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GAreth Southgate believes his England players are ready to embrace the pressure of being among the World Cup favorites and win the tournament in Qatar this year.

The England manager arrived here for the draw claiming that after reaching the semi-finals in Russia four years ago and the final of Euro 2020, his team had earned “respectability” on the international stage and were ready to take the final step.

“What have we said to the team this week?” Southgate said. “That if we can get to a semi-final, we can get to a final, and we did. If we can get to the end, we can win. That’s clear.” I have added that England had narrowed “the gap between expectation and what is possible”.

England are in Pot 1 with host nation Qatar, Brazil, Belgium, Argentina, Spain, Portugal and holders France.

“We are one of the teams that could win this tournament,” Southgate said. “You only have to look through Pot 1 and think there are a number of teams – Portugal and France would be in that, they’ve both [recently] won major tournaments and they’ve both won the Nations League.

“And then there are a couple of teams in Pot 2 as well that are going to be a real threat. That’s putting aside the fact any number of teams can beat an opponent on a given day. That’s the jeopardy of a World Cup.”

England have suffered from that “jeopardy” in the past. The 2010 draw in South Africa delivered an apparently comfortable group which provoked the infamous Sun headline “EASY”, standing for England, Algeria, Slovenia and “Yanks” (the United States). But it proved far from that as England struggled through and went out in the last 16 against Germany. Four years later, they were knocked out in Brazil before some nations had played their second group games.

Now, for Southgate, Qatar represents a chance for England to add to their limited showreel of success. “It’s very special, the pinnacle,” he said. “The World Cup is still the ultimate prize you can win. As a player there is no trophy bigger.”

So England will be in the not unfamiliar situation of being among those expected to win, what has to be different is how they handle it. There has to be expectation rather than entitlement; confidence rather than the arrogance that has so often turned the world against England and their fans and been so counterproductive on the pitch. At the same time, there is nothing to fear.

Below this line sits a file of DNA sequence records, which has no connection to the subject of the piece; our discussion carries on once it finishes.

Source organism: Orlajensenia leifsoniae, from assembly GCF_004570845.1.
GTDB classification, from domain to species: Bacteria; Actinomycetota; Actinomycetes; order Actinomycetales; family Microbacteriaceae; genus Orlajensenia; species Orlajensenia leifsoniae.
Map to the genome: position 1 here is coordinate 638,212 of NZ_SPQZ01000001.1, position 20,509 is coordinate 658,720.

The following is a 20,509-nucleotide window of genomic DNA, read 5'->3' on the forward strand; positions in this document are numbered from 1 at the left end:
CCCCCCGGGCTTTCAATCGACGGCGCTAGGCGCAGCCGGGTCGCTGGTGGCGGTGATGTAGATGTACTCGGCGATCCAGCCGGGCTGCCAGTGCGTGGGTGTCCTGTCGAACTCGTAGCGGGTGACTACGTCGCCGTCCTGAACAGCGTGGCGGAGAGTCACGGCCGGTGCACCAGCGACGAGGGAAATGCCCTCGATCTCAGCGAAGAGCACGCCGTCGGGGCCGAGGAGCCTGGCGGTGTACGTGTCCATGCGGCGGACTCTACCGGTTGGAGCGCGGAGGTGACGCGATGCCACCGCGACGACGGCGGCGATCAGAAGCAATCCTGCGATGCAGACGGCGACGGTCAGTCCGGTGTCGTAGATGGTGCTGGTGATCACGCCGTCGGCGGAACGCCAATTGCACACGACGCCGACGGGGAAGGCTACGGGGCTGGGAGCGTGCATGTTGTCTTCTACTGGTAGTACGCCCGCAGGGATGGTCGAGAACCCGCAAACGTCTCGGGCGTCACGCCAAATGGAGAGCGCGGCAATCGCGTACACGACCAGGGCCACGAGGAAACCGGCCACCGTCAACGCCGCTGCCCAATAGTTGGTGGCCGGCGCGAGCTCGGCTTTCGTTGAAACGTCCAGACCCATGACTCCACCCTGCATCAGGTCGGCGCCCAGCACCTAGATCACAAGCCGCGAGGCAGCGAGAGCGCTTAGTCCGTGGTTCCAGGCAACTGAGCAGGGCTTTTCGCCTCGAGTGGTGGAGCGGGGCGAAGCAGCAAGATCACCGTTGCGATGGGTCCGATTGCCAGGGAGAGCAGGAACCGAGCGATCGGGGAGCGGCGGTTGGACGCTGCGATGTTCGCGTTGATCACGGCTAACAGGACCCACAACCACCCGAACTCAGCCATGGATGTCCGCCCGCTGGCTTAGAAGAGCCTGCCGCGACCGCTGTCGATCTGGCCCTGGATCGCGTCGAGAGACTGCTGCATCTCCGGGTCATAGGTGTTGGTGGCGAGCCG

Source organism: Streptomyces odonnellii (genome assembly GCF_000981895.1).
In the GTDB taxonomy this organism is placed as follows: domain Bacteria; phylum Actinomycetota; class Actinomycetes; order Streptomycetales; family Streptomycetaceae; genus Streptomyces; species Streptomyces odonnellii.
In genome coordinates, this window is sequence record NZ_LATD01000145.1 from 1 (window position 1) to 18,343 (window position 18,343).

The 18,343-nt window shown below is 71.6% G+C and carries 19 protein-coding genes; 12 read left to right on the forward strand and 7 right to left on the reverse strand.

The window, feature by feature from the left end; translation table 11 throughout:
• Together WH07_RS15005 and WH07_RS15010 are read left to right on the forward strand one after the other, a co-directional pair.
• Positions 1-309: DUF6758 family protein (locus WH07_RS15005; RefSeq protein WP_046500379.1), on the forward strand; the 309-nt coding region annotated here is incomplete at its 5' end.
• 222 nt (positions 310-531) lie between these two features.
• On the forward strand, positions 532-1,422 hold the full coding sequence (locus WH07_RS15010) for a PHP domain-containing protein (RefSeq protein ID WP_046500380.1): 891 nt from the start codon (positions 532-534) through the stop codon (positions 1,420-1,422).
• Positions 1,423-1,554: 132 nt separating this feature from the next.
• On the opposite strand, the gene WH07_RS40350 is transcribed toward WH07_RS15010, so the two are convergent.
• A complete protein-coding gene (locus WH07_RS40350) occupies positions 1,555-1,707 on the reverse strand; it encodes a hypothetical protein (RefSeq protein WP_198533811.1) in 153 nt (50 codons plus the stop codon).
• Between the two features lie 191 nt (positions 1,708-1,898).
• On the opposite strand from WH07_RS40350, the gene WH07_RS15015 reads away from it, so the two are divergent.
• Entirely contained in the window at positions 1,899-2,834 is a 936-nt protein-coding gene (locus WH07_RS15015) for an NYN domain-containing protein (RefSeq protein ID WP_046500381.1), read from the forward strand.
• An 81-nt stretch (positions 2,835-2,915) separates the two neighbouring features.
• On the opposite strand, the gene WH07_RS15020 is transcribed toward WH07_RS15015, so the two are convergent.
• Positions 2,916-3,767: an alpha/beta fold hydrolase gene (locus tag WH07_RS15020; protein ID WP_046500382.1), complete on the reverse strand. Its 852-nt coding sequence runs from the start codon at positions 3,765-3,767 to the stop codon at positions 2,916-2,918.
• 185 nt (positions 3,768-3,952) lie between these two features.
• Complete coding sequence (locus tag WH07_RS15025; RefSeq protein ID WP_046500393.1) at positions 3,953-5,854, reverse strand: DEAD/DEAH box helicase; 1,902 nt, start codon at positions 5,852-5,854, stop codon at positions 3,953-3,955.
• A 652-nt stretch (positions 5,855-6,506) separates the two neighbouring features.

“We’ve definitely got respectability and I think we will be a team other teams wouldn’t look forward to playing,” Southgate said, with England’s only defeat in their past 22 games in all competitions being the Euro final loss after a penalty shoot -out against Italy.

“But that’s a double-edged sword because some teams are going to prepare differently for you. You’re there to be shot at and they are going to have a specific way of playing to try and stop you, but some will be a little bit fearful of you and might allow you more of the game.

“So what really matters is how it makes us feel about ourselves – and the evidence of the performances and the results gives the players belief and confidence, which is a hugely important quality.”

As ever, there is danger in the drawing. The worst-case scenario? It could be a group containing Germany, Senegal and Ecuador. Or it could be Holland, South Korea and Cameroon. Whoever it is, Football Association chair Debbie Hewitt is unlikely to copy one of her predecessors, Greg Dyke, who made a cut-throat gesture when England were drawn with Italy, Uruguay and Costa Rica in Brazil.

It will be a major shock if England do not progress but it is unlikely to be easy. This is the first World Cup to be held in the Arab world and will be hosted in the winter with just eight days between the Premier League being paused and Qatar kicking off at the Lusail Iconic Stadium on Nov 21, which will also host the final 27 days later.

Will England be there? Can they cope? “If you want to be in big jobs then you’ve got to live with the expectation,” Southgate said. “We have to accept there’s a belief, and part of winning is being able to handle that. When you’ve got evidence you can get results then the gap between expectation and what is possible is smaller and that makes the team less anxious. We know that the team are further on their journey of learning from those big-match experiences than we were before, so I think that helps you handle it in an even better way.”




www.telegraph.co.uk

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George Holan

George Holan is chief editor at Plainsmen Post and has articles published in many notable publications in the last decade.

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